When you rotate a straight line about the vertical axis, you will generally get a hyperboloid of revolution. By construction, this is a ruled surface, and by symmetry, there is a second set of lines on the surface. We call these two sets of lines the A-lines and B-lines.
These lines dissect the hyperboloid into lots of skew quadrilaterals, reminding us that any quadrilateral can be doubly ruled, and opening up more possibilities for our previously discussed bent rhombi.
Let’s form a hexagon, following the A- and B-lines alternatingly once around the hyperboloid. Then a theorem by Charles Julien Brianchon states that the three main diagonals (i.e. those connecting opposite vertices) of this hexagon will meet in one point.
One reason why this is curious is that it quite unexpected: In space, we don’t even expect two lines to meet in a point, let alone three. The other reason is that it has such a simple proof, due to Germinal Pierre Dandelin: Any pair of A- and B-lines will lie in a common plane, because they either intersect or are parallel. So the pairs of opposite edges give us three planes, which will meet in a common point. Because the diagonals of the hexagon are also the intersections of any pair of the three planes, we are done.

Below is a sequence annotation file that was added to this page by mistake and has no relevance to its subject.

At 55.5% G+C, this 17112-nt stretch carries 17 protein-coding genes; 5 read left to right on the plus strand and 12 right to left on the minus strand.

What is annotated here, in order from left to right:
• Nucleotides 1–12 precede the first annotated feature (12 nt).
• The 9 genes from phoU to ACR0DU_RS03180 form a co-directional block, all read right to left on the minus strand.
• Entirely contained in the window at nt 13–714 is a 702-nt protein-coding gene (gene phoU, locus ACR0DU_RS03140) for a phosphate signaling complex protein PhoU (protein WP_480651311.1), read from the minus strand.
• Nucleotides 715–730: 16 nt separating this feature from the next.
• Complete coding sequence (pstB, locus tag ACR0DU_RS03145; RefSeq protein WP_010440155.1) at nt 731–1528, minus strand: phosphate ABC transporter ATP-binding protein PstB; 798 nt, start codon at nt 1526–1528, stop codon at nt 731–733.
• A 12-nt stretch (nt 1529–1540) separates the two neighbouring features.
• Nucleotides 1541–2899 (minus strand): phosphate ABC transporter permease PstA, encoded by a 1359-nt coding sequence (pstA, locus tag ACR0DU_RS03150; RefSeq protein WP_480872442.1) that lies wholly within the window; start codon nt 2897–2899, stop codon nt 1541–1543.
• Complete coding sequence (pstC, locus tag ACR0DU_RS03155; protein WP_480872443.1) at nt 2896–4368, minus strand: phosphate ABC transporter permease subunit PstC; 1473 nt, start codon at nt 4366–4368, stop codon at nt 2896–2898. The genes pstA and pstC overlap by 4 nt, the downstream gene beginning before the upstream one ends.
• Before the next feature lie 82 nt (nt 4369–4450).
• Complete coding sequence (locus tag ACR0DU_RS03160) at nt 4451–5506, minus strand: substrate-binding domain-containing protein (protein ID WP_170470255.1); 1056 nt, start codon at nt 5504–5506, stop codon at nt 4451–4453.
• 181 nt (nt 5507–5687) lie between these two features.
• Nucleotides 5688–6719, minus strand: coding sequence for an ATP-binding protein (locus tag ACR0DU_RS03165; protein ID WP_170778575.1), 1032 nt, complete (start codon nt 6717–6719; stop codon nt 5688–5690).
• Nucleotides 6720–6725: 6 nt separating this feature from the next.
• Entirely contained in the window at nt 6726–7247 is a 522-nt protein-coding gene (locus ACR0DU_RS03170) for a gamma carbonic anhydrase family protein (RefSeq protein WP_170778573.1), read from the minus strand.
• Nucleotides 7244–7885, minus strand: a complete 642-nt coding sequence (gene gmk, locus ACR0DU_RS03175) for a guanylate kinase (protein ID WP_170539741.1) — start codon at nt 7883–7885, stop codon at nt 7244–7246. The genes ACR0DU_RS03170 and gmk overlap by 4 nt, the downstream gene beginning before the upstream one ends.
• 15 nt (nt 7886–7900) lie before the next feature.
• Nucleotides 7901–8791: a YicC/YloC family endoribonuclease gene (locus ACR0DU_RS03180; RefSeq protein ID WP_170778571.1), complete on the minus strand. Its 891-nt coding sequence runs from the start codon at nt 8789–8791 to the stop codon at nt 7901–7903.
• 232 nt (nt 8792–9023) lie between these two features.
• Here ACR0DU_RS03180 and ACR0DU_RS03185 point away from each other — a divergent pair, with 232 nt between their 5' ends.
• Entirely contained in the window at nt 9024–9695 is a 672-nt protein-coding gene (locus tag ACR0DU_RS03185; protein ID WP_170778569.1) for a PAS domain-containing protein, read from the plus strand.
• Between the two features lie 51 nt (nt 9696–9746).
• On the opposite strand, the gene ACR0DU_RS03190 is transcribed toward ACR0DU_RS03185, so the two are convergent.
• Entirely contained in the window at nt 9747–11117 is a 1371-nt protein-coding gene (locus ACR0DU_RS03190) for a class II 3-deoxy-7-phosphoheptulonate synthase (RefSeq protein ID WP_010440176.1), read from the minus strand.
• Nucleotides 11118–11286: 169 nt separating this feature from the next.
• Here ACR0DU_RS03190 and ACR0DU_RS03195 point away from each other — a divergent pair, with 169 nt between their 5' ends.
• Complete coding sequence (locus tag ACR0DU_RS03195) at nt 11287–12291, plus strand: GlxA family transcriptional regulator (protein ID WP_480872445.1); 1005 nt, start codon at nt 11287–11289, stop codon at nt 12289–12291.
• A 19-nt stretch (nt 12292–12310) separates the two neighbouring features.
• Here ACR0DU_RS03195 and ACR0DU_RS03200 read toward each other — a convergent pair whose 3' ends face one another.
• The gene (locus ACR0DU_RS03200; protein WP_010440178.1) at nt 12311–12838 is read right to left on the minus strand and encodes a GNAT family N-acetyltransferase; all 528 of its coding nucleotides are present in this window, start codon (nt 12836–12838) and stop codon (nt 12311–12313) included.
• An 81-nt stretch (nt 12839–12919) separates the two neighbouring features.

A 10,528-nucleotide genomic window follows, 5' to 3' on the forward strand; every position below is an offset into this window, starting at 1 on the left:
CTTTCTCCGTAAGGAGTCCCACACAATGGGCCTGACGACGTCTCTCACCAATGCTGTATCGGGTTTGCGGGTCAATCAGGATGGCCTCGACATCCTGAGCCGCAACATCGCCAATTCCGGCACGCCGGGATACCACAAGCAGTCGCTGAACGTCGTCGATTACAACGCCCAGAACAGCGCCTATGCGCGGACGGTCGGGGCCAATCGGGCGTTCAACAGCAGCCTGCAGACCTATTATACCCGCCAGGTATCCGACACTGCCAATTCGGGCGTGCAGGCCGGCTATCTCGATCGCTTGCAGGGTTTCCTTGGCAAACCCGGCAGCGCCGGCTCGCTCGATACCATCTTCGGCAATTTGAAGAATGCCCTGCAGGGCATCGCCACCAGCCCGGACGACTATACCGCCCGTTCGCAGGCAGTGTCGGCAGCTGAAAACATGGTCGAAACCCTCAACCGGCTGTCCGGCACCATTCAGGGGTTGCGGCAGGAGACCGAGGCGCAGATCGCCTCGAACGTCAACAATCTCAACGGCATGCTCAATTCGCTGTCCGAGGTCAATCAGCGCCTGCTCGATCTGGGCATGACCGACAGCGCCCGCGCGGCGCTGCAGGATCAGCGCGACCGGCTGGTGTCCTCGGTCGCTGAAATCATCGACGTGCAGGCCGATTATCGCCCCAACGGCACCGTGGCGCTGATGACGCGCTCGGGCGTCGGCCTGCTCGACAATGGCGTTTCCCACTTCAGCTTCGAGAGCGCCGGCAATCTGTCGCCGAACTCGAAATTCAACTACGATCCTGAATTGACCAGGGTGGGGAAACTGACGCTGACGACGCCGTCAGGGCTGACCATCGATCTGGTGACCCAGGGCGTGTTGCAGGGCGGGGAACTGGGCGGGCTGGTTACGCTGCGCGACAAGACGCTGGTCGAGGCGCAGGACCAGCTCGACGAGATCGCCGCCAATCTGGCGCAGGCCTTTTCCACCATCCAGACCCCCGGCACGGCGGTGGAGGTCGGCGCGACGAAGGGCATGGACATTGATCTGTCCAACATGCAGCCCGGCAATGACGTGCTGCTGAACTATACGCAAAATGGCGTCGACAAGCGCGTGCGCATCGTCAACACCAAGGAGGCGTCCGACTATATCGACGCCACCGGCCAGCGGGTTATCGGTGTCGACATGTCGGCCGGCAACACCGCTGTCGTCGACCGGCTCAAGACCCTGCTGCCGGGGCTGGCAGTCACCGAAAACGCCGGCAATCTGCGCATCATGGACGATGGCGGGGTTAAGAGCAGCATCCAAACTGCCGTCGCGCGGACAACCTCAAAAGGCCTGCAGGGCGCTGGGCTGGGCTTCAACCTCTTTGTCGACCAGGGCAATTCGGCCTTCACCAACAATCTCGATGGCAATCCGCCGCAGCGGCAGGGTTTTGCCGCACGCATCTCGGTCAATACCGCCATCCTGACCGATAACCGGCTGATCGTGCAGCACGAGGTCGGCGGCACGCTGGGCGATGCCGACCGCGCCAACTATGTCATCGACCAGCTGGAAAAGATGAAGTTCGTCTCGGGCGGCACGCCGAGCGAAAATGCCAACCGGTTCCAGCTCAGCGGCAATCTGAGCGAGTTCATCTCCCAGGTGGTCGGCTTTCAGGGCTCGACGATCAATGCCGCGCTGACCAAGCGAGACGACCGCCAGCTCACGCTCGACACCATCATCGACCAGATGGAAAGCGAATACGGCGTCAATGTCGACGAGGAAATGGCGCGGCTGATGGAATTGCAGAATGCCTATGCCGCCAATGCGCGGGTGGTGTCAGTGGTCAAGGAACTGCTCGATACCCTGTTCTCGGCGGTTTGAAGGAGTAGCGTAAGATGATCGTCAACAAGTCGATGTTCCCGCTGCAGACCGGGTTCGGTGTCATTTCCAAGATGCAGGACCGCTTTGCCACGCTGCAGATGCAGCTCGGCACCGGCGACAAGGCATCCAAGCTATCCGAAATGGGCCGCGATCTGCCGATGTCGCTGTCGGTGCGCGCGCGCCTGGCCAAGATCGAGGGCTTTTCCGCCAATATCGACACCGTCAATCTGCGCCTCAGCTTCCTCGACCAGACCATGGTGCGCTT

If we project the hyperboloid with all its decorations into the plane, like done so in the images above, the outline of the hyperboloid becomes a common hyperbola, and the six lines of the hexagon tangential to it. This leads to Brianchon’s theorem in the plane: The main diagonals of a hexagon circumscribed in a conic section meet in a point.
This theorem becomes easier to parse if the conic is just an ellipse:
We also have enough room here to see that there is a second dual conic on which the A-lines and B-lines, respectively, meet.